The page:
Figure 3: First, the network is trained on physiologically loaded bones to predict age (top). Second, the trained network is applied on images of bones treated with additional loading to investigate the rejuvenation effects of treatment (bottom).

2.11 Correlations to 3D Bone Volume Changes

A set of 104 3D images were Gaussian filtered and binarized using a global threshold of 273/1000 (456 mg HA/cc), which was determined based on the grey value histogram of the whole ROI. Fibula and tibia were manually separated, automated segmentation was performed to separate trabecular and cortical bone regions of tibiae, as described earlier

Birkhold et al. (2015). Total tibia bone volume (tibia BV, ), tibia trabecular bone volume (tibia tb.BV, ), tibia cortical bone volume (tibia ct.BV, ), and fibula bone volume (fibula BV, ) are determined. Correlations between bone volumes and real/predicted age are determined.

2.12 Statistical Analysis

The effect of loading (left loaded tibia, right control tibia), region (tibia: T1, T2, T3; fibula: F1, F2, F3) and time point (day , , ,

) as well as interactions between terms was assessed using repeated measures ANOVAs. Differences between actual bone age and predicted bone age as well as between loaded and control bones were assessed by paired Student’s t-tests. Values are presented as mean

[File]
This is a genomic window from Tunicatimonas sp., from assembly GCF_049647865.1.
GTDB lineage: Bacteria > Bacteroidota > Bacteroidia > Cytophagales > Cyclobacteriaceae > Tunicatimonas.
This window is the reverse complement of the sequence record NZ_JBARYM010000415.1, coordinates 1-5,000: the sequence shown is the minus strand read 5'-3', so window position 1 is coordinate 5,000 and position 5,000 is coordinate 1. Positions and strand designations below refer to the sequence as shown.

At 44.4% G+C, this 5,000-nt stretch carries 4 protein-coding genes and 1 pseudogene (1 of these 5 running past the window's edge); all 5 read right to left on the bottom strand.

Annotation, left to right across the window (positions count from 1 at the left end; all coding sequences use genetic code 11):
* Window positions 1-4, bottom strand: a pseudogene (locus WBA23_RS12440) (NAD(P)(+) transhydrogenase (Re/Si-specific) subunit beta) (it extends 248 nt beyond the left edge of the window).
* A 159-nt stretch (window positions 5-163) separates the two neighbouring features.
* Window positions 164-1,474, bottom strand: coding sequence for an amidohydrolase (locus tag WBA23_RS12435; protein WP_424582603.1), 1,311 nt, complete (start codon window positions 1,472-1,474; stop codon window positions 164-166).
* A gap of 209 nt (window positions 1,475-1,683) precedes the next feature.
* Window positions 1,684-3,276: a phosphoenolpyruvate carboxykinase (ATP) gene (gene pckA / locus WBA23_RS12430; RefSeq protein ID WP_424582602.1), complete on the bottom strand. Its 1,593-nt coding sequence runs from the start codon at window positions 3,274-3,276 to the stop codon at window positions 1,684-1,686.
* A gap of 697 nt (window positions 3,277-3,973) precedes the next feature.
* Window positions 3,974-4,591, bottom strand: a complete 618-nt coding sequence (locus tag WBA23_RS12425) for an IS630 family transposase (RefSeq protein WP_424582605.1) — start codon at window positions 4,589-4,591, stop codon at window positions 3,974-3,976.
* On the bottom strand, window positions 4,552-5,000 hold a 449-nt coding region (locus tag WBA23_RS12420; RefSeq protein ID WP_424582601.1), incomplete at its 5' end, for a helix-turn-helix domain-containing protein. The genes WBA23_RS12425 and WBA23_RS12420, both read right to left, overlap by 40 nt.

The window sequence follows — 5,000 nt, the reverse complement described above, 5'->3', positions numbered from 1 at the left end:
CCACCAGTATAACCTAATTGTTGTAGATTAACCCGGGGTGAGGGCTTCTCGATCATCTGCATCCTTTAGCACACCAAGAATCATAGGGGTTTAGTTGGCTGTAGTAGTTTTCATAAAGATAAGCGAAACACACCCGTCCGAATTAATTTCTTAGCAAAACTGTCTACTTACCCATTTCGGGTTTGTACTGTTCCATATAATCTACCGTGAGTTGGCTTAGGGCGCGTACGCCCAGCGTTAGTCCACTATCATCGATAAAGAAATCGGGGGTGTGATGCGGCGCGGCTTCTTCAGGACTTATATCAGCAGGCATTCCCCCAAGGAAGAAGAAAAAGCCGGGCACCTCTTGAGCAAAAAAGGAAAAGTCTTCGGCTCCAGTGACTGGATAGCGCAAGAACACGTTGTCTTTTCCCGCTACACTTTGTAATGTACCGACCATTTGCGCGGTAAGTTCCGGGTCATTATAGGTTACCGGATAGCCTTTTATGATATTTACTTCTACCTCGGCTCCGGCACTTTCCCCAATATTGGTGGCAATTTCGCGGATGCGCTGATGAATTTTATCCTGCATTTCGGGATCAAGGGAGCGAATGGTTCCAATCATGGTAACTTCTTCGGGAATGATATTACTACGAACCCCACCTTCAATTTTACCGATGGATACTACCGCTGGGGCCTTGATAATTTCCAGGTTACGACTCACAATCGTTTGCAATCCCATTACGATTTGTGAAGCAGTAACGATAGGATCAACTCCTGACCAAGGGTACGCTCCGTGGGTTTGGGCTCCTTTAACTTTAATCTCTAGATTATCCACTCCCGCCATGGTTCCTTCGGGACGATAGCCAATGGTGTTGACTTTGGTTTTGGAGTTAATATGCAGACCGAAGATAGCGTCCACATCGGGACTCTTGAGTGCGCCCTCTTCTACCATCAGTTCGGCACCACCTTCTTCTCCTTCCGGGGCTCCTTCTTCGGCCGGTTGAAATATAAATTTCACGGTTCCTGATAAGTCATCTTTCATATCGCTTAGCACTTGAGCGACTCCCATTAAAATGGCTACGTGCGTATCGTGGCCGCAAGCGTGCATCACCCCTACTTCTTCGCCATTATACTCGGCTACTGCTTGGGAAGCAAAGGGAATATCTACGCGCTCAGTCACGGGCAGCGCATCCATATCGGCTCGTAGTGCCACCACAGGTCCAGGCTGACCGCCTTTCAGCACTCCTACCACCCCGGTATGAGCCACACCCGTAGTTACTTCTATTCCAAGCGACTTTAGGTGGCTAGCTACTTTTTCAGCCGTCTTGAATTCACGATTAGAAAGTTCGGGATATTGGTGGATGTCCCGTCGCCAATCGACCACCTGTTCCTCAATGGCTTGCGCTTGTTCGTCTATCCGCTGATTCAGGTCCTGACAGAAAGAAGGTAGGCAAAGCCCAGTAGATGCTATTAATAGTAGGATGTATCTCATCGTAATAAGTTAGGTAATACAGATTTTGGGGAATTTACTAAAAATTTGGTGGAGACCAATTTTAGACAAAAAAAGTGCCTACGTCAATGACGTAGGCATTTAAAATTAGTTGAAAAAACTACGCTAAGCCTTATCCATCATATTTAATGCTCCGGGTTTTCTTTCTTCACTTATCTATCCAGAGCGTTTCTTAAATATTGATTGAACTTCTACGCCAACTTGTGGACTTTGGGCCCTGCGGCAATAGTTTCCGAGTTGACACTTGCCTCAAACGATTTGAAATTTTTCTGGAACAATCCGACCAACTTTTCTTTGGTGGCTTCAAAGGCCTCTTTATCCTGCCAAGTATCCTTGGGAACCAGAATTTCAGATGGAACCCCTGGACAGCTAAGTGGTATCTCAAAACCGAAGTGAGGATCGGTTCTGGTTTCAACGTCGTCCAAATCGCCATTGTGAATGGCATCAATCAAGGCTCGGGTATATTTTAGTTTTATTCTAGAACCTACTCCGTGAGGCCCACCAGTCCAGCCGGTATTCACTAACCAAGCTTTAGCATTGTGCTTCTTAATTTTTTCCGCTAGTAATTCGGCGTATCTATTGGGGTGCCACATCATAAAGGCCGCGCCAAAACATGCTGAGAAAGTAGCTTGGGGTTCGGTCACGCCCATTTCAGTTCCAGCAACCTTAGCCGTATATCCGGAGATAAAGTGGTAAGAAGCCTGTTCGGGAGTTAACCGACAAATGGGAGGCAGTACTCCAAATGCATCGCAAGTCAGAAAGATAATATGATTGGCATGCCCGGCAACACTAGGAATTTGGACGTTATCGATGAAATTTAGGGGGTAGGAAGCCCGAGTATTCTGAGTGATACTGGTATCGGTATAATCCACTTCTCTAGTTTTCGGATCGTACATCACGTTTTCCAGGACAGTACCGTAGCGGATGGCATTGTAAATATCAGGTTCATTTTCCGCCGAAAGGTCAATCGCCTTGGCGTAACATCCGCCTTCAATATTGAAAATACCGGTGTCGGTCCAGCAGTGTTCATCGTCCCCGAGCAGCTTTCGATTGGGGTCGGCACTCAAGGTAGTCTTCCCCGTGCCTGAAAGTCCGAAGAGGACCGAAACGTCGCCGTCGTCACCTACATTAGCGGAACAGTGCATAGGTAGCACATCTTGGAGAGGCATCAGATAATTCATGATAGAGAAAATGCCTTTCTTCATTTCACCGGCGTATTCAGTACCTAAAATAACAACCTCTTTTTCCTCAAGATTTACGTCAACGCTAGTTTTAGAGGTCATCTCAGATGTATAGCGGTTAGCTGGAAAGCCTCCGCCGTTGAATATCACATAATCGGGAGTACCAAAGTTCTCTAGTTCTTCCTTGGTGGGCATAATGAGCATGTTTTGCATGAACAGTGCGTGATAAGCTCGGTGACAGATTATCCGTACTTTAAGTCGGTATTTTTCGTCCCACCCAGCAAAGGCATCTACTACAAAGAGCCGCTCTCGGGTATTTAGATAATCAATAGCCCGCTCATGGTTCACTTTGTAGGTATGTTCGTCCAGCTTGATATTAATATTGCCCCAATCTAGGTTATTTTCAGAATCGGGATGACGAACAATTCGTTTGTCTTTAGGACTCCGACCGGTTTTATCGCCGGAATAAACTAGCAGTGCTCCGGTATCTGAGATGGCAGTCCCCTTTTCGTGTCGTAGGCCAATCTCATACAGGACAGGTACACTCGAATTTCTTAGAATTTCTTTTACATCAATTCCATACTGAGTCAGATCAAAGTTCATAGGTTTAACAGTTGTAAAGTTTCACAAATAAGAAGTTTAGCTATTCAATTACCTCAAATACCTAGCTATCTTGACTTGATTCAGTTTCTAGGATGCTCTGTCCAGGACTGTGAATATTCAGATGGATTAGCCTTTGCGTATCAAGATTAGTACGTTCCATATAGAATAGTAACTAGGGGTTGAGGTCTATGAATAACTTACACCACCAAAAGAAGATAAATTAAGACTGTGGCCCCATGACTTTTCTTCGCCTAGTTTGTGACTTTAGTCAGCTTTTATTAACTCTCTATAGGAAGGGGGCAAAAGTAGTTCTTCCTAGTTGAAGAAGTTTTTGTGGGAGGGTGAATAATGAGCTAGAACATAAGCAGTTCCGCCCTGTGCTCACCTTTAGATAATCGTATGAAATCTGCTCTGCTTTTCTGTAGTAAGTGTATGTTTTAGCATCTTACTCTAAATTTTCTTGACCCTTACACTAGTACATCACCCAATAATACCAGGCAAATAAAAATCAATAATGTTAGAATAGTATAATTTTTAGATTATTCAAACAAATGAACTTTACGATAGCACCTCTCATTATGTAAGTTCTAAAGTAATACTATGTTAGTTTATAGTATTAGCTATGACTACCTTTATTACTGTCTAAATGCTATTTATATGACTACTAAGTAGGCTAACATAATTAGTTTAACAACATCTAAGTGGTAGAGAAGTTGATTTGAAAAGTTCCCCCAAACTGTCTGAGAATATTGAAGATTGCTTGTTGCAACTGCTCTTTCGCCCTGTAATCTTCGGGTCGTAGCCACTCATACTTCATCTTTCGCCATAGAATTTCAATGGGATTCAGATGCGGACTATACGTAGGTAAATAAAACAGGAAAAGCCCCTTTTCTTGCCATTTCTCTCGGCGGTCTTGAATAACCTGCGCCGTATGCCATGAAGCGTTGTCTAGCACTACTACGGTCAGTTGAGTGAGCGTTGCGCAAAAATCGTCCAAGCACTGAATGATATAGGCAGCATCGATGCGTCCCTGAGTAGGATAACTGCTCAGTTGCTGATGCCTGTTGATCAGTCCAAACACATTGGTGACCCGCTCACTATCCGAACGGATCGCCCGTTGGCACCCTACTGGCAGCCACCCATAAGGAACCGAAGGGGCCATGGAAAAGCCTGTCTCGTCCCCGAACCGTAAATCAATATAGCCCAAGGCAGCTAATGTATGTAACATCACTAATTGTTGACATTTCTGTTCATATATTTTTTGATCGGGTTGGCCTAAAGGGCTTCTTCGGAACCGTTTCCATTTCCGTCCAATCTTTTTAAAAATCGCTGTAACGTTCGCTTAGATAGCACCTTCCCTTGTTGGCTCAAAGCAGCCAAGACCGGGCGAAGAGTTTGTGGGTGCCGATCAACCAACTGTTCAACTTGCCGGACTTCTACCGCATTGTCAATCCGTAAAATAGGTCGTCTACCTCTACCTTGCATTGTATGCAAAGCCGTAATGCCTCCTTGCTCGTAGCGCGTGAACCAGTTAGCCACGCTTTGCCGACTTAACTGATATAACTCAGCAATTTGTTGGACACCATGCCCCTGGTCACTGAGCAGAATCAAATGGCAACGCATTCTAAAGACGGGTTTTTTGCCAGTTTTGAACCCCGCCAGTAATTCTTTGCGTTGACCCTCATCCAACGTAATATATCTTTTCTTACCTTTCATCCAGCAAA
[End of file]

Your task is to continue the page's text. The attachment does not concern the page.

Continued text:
standard deviation and statistical significance was set at .

3 Results

3.1 Performance Evaluation and Bone Age Prediction

After training iterations, the accuracy of age prediction (training and validation sets) reached and with a loss of and , respectively. After iterations, the accuracy and loss values for training and validation sets were , , and , respectively (Fig. 4A-B). Therefore, the network was considered as trained after iterations.

Figure 4: Age prediction results and validation. (A) Accuracy of age prediction on training set (blue ) and validation set (black ) vs. training step. (B) Calculated loss value of age prediction for training set (blue ) and validation set (black ) vs. training step. Accuracy and loss of age prediction on the validation set is calculated at every